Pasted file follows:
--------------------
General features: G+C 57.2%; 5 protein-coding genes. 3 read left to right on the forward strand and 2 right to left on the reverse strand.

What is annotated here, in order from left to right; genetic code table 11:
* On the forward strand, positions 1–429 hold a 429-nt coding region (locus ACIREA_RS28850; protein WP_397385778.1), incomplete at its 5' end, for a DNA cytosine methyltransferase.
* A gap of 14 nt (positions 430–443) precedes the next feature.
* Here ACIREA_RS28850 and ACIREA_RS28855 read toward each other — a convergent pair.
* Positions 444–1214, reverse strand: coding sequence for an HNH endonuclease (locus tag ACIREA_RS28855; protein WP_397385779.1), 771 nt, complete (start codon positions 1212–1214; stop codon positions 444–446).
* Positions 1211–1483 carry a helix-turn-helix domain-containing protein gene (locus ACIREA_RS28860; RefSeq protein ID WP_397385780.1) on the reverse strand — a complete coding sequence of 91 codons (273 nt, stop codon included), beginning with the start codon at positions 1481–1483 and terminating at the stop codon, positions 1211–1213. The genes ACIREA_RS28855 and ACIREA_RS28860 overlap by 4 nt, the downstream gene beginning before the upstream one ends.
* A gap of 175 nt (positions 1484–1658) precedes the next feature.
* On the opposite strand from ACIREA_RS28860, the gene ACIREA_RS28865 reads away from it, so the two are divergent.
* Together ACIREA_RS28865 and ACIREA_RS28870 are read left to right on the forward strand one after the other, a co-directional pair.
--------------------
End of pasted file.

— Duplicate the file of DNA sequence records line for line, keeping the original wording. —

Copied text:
General features: G+C 57.2%; 5 protein-coding genes. 3 read left to right on the forward strand and 2 right to left on the reverse strand.

What is annotated here, in order from left to right; genetic code table 11:
* On the forward strand, positions 1–429 hold a 429-nt coding region (locus ACIREA_RS28850; protein WP_397385778.1), incomplete at its 5' end, for a DNA cytosine methyltransferase.
* A gap of 14 nt (positions 430–443) precedes the next feature.
* Here ACIREA_RS28850 and ACIREA_RS28855 read toward each other — a convergent pair.
* Positions 444–1214, reverse strand: coding sequence for an HNH endonuclease (locus tag ACIREA_RS28855; protein WP_397385779.1), 771 nt, complete (start codon positions 1212–1214; stop codon positions 444–446).
* Positions 1211–1483 carry a helix-turn-helix domain-containing protein gene (locus ACIREA_RS28860; RefSeq protein ID WP_397385780.1) on the reverse strand — a complete coding sequence of 91 codons (273 nt, stop codon included), beginning with the start codon at positions 1481–1483 and terminating at the stop codon, positions 1211–1213. The genes ACIREA_RS28855 and ACIREA_RS28860 overlap by 4 nt, the downstream gene beginning before the upstream one ends.
* A gap of 175 nt (positions 1484–1658) precedes the next feature.
* On the opposite strand from ACIREA_RS28860, the gene ACIREA_RS28865 reads away from it, so the two are divergent.
* Together ACIREA_RS28865 and ACIREA_RS28870 are read left to right on the forward strand one after the other, a co-directional pair.